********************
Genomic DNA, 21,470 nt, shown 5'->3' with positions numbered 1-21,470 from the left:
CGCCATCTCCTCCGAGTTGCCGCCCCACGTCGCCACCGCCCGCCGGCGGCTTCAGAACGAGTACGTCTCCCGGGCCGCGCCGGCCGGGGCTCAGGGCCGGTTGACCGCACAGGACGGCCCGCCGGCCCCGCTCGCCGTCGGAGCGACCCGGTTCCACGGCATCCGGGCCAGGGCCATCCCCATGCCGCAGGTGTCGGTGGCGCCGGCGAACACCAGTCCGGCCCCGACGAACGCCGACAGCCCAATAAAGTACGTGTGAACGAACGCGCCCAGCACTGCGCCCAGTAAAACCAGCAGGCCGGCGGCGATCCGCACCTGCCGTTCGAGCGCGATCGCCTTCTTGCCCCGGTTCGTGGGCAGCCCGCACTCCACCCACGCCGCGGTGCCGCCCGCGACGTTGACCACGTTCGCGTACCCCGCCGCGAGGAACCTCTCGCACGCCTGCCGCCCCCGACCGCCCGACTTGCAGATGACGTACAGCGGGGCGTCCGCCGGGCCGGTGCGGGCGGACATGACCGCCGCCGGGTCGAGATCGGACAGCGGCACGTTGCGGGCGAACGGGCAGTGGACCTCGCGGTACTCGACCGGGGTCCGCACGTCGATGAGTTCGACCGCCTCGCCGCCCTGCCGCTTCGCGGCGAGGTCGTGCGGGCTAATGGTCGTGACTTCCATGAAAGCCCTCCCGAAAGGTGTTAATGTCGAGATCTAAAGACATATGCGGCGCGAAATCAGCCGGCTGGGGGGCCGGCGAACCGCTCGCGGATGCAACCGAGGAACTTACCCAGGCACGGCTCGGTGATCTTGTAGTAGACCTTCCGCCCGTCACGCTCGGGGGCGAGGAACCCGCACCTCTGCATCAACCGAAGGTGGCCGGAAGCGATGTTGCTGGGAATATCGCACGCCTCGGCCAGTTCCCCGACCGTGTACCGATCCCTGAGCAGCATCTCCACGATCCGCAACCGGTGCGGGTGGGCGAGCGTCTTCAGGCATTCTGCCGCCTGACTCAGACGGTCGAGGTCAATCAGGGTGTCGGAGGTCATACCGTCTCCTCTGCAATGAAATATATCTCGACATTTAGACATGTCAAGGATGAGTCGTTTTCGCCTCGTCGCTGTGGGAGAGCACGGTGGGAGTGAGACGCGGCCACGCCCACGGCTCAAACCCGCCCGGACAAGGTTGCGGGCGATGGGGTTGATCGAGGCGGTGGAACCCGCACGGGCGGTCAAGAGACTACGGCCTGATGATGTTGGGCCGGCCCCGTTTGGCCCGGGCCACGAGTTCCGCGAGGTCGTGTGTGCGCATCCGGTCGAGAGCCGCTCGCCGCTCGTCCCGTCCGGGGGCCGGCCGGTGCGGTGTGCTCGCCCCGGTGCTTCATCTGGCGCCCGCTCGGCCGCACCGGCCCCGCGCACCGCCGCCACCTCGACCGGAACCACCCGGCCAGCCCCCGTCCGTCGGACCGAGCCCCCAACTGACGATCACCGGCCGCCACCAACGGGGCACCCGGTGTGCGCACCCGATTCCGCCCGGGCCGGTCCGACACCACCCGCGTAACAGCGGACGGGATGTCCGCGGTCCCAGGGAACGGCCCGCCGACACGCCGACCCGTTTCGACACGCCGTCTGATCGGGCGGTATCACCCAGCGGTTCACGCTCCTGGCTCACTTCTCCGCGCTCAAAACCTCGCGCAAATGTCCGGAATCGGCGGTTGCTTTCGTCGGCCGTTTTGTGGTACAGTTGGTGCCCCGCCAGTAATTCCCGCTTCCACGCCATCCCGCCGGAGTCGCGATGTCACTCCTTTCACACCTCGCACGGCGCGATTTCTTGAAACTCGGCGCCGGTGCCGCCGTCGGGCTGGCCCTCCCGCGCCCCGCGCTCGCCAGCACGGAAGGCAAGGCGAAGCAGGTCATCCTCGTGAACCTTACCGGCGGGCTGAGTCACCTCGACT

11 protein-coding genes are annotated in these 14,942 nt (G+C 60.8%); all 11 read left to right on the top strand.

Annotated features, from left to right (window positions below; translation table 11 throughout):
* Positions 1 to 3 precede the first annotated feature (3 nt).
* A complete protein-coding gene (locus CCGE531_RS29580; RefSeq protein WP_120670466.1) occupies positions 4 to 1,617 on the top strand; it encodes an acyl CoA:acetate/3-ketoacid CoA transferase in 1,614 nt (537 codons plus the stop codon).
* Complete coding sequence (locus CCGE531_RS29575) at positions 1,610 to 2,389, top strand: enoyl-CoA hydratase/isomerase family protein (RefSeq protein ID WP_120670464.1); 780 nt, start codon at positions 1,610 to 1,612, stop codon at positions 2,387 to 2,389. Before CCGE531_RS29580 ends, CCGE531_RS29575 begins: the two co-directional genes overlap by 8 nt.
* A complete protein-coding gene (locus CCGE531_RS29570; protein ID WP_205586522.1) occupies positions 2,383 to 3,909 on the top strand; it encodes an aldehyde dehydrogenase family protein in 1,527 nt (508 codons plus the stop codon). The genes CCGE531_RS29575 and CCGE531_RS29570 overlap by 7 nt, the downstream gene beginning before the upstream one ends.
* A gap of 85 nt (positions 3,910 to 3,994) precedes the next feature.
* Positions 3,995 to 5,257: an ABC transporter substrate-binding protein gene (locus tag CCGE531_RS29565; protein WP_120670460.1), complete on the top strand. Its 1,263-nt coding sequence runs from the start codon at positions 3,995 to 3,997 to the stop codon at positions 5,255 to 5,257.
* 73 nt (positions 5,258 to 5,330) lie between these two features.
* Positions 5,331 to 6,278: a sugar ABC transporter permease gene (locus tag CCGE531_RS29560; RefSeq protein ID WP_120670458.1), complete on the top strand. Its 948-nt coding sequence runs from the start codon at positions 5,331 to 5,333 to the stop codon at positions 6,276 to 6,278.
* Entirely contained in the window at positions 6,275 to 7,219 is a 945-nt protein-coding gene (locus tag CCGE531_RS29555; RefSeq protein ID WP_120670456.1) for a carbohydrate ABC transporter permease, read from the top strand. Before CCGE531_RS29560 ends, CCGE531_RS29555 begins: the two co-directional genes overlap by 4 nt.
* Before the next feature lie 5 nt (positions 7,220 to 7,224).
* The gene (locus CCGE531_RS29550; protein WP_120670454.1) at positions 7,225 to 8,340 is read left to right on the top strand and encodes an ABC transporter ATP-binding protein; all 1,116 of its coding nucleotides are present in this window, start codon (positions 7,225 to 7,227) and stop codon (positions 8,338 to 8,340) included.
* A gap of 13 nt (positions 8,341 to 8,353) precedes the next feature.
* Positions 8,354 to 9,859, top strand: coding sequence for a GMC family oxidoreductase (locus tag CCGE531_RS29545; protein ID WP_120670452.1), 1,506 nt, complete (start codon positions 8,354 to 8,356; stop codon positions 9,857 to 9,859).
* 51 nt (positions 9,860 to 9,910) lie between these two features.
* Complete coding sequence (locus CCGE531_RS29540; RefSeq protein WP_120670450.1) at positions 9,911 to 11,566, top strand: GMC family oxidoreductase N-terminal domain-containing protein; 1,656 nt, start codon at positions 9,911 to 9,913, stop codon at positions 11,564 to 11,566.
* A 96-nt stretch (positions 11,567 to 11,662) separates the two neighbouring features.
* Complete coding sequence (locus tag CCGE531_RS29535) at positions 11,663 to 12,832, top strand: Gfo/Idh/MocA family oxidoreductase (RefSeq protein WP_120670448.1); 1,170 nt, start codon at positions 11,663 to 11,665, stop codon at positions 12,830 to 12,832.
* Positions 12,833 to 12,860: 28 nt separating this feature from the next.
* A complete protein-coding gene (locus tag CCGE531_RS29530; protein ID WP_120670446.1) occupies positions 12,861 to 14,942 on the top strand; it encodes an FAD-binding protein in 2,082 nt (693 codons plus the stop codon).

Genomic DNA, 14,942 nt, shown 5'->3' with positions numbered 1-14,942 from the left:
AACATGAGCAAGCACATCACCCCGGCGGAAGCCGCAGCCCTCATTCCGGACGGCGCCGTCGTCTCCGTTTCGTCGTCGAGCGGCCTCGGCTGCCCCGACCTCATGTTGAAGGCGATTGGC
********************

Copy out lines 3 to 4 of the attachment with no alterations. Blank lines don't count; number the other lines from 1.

11 protein-coding genes are annotated in these 14,942 nt (G+C 60.8%); all 11 read left to right on the top strand.

Annotated features, from left to right (window positions below; translation table 11 throughout):